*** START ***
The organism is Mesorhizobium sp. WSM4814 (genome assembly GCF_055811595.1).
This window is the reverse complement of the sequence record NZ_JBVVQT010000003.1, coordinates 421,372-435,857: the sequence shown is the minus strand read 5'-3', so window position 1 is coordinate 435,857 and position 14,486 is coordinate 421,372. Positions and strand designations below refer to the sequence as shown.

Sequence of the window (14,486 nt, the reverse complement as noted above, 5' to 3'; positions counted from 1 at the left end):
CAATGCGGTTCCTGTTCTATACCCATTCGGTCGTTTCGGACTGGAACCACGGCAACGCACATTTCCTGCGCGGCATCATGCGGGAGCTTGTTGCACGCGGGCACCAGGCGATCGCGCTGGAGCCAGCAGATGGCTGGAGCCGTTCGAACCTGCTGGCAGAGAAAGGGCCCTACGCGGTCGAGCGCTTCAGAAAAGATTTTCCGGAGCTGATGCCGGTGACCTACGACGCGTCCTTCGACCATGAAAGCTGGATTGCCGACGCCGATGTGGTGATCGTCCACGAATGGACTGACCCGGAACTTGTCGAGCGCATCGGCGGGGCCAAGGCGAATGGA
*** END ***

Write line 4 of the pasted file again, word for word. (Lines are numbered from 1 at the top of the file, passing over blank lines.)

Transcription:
CAATGCGGTTCCTGTTCTATACCCATTCGGTCGTTTCGGACTGGAACCACGGCAACGCACATTTCCTGCGCGGCATCATGCGGGAGCTTGTTGCACGCGGGCACCAGGCGATCGCGCTGGAGCCAGCAGATGGCTGGAGCCGTTCGAACCTGCTGGCAGAGAAAGGGCCCTACGCGGTCGAGCGCTTCAGAAAAGATTTTCCGGAGCTGATGCCGGTGACCTACGACGCGTCCTTCGACCATGAAAGCTGGATTGCCGACGCCGATGTGGTGATCGTCCACGAATGGACTGACCCGGAACTTGTCGAGCGCATCGGCGGGGCCAAGGCGAATGGA